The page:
If every pregnant woman worldwide took vitamin and mineral supplements, there would be 1.5 million fewer babies born at low birth weights every year, researchers said.

Dr. Prakesh S. Shah, of the Mount Sinai Hospital in Toronto, said women should start taking vitamin and mineral supple ents as soon as they know they are pregnant.

Shah and his team reviewed 13 published trials conducted in Asia, Africa, Europe and North America. The number of micronutrients women received in the various studies ranged from 8 to 28.

Compared with women who took a placebo, women who took multimicronutrients were 19 percent less likely to have a low birth weight baby. When compared with women taking iron and folic acid only, the researchers found the multimicronutrient users had a 17 percent lower risk of having a low birth weight baby.

Babies born to women taking multimicronutrient supplements weighed 54 grams (about two ounces) more, on average, than babies born to women taking iron and folic acid alone.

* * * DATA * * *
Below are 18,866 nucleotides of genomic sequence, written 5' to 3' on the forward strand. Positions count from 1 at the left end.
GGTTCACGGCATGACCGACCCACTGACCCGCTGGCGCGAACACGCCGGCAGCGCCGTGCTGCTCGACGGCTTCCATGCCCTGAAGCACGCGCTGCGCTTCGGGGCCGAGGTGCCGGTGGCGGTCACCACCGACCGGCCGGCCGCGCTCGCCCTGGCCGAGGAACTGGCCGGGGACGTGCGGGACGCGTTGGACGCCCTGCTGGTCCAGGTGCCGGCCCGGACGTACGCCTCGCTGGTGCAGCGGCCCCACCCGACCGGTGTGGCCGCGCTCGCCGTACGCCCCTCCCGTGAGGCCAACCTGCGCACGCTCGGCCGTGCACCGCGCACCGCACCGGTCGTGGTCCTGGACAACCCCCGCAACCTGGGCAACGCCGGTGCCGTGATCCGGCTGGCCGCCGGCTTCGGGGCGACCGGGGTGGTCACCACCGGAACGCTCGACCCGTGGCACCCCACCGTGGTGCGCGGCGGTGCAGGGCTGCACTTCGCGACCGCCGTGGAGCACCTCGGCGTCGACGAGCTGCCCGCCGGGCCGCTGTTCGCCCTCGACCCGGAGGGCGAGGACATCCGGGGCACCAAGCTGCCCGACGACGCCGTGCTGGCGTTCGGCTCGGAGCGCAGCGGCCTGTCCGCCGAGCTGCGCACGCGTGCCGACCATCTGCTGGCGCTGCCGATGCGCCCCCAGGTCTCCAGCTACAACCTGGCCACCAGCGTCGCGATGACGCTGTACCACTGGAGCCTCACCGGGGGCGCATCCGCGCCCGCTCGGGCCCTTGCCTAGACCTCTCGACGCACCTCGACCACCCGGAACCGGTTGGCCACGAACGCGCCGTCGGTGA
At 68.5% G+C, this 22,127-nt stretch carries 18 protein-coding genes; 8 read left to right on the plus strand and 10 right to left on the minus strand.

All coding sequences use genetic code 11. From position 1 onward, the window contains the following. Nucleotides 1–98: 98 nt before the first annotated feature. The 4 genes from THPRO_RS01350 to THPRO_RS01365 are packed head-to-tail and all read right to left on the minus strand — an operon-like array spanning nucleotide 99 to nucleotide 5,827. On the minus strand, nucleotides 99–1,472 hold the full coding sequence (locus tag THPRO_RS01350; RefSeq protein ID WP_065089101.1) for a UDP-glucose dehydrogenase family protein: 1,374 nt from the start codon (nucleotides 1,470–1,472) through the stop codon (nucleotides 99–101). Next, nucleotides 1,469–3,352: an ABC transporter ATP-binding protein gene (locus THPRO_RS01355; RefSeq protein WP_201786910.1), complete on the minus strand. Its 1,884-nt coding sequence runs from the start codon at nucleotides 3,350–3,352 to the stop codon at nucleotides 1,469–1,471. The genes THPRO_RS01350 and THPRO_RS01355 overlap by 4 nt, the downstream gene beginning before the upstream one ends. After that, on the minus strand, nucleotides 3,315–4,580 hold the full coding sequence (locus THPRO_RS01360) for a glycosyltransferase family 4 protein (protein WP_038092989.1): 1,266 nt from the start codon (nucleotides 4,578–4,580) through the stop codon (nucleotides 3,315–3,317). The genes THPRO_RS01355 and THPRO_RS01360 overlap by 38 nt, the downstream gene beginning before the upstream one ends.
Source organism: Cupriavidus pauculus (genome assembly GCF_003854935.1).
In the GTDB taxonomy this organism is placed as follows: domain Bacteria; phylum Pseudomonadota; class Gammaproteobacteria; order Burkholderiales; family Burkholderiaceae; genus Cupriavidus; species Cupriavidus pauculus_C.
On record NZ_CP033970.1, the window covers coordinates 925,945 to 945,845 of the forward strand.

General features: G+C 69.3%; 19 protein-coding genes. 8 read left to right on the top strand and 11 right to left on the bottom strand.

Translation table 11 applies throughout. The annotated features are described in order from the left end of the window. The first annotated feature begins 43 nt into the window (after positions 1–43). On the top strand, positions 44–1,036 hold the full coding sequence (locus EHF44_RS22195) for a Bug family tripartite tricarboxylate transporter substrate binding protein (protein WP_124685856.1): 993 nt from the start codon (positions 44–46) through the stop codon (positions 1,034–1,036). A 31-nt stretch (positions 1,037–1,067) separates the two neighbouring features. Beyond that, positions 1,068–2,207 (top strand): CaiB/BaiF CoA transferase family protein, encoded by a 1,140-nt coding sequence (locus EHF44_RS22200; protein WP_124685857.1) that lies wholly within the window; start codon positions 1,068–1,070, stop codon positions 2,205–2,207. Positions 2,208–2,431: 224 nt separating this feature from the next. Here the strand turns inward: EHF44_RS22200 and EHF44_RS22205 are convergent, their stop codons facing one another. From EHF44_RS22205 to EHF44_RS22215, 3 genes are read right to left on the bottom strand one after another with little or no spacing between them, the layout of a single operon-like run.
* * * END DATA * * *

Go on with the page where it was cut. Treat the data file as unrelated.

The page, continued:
However, multimicronutrient supplements didn't appear to affect the risk of preterm birth or infants who were "small-for-gestational-age."

In an interview, Shah said that certain nutrients, in certain amounts, stood out as being the most important: vitamin A (2,640 IU), vitamin D (200 IU), vitamin E (10 milligrams), vitamin B1 (1.4 milligrams), folic acid (400 micrograms), vitamin C (70 milligrams), zinc (15 milligrams) and iron (30 milligrams).

Low birth weight infants -- those born weighing less than 2.5 kilograms (about 5.5 pounds) --face a greater risk of health problems that extends into adulthood, Shah said.

They are more vulnerable to infections as infants, more likely to have developmental problems in childhood, and at greater risk of diabetes and high blood pressure as adults.

Giving pregnant women these vitamins and minerals most likely prevents babies from gaining too little weight by improving their nutrition, strengthening a woman's immune system, and reducing fetal growth restriction, Shah said.

Shah, who published the findings in the journal CMAJ, said the World Health Organization should recommend multimicronutrients, not just iron and folic acid, for all pregnant women.

"It is important that we implement this change."

"Maternal undernutrition is one of the most neglected aspects of nutrition in public health globally," Zulfiqar A. Bhutta and Batool Azra Haider, of The Aga Khan University in Karachi, Pakistan, said in an editorial in the journal.

NEW YORK, June 9 (Reuters Life!)


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